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5 Things to Know About Multifocal Contact Lenses

If you have worn contact lenses for a long time, you may notice that they no longer provide clear vision at all distances. You could once switch from seeing up close to seeing at a distance with no issue, but changes to your eyes as you age can affect the ability of mono-focal contact lenses to provide consistently clear vision.

Opting for multifocal contact lenses can help you avoid using contact lenses and corrective glasses. Keep reading to learn five things you should know about multifocal contact lenses.

1.    They Were Developed to Correct Presbyopia

Multifocal contact lenses were first developed to correct presbyopia or age-related farsightedness. By age 55, approximately 80% of all people will have developed some degree of presbyopia.

Presbyopia is caused by the natural lens becoming less flexible. As the lens loses its flexibility, it can no longer easily change shape to focus on objects or text on things up close.

Until the development of multifocal contact lenses, most people relied on glasses with magnifying lenses to correct presbyopia. If a person with nearsightedness developed presbyopia, it could mean multiple pairs of glasses or bifocals were necessary to see clearly at all distances.

2.    There are Three Basic Types of Multifocal Contact Lenses

Depending on a person’s needs, there are three basic types of multifocal contact lenses for vision correction: bifocal, trifocal, and progressive lenses.

Just like the bifocal lenses used in prescription glasses, bifocal contact lenses can correct vision at two distances. A bifocal contact lens combines two different prescription strengths in a single lens.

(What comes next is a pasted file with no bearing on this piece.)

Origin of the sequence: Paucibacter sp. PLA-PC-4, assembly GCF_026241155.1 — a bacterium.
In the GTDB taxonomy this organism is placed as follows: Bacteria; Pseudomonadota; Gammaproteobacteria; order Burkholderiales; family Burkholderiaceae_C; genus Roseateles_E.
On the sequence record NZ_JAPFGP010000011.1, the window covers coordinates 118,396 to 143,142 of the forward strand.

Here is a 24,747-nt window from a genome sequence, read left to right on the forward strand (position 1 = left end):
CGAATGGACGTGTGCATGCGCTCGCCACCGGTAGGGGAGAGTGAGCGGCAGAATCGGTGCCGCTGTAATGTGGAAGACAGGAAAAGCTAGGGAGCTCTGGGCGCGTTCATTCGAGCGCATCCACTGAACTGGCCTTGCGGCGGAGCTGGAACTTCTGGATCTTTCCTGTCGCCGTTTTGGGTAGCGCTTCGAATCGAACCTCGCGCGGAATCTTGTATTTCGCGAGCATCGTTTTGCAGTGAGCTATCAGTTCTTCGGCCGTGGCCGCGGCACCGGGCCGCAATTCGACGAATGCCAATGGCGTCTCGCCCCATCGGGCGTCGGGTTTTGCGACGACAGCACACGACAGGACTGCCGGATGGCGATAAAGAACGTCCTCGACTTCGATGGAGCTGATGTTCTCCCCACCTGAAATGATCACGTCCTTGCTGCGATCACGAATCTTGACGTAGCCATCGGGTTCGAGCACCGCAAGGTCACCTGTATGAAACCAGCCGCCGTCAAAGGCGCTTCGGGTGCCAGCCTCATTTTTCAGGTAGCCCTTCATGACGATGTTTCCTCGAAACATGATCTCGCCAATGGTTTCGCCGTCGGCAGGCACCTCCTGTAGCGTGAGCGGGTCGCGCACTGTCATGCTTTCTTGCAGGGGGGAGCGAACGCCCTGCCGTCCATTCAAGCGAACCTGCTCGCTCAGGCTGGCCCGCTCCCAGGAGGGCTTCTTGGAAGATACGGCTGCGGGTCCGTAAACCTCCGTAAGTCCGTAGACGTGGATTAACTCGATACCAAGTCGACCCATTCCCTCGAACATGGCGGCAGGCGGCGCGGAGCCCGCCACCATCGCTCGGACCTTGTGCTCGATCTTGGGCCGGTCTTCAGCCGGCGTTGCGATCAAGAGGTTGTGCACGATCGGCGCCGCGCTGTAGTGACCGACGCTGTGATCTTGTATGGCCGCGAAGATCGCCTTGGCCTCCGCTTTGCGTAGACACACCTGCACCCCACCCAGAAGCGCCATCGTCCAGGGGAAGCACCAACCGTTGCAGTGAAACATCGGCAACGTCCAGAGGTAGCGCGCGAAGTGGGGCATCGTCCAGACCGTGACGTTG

Trifocal contact lenses can correct vision at three distances: near, far, and intermediate. Impaired intermediate vision can make it challenging to work at a computer or prep food for a meal.

Progressive multifocal contact lenses are very similar to bifocal or trifocal contact lenses, but their progressive technology can make it easier for your eyes to change focus. They are specially designed to mimic your eye’s natural focusing ability.

3.    They Can Offer Clear Vision at Multiple Distances Without Needing Glasses

Choosing multifocal contact lenses to correct your presbyopia can free you from the need and expense of relying on one or more pairs of glasses to see clearly. They offer all the benefits of visual aids without the inconveniences.

Multifocal contact lenses are perfect for people who have very active lifestyles. They can eliminate the need for specialty eyewear, like prescription swimming or skiing goggles.

4.    They May Take Some Getting Used To

When you first start wearing multifocal contact lenses, it may take some time for your eyes to adjust. At first, you may experience blurry vision at one or more distances being corrected.

Eventually, your eyes will adapt to these lenses. You can help this process by briefly wearing your multifocal contact lenses and gradually increasing wear time over several days.

5.    They Can Be an Excellent Alternative to Vision Correction Procedures

There is a surgical option to correct presbyopia called refractive lens exchange (RLE). Refractive lens exchange can correct presbyopia by replacing your natural lens with an intraocular lens.

While RLE can effectively correct presbyopia, it isn’t the right solution for everyone. For instance, you may not meet the requirements for RLE, you may not want to undergo an eye procedure, or you may not be able to afford it, as insurance usually doesn’t cover RLE.

If your contact lenses no longer allow you to see clearly at all distances, you might be looking for a better solution than using multiple pairs of glasses. Multifocal contact lenses are an effective and convenient way to restore your near, intermediate, and distance vision.

Learn more by calling Fichte, Endl & Elmer Eyecare in Buffalo, NY, to request an appointment at 1-800-309-2020 now!


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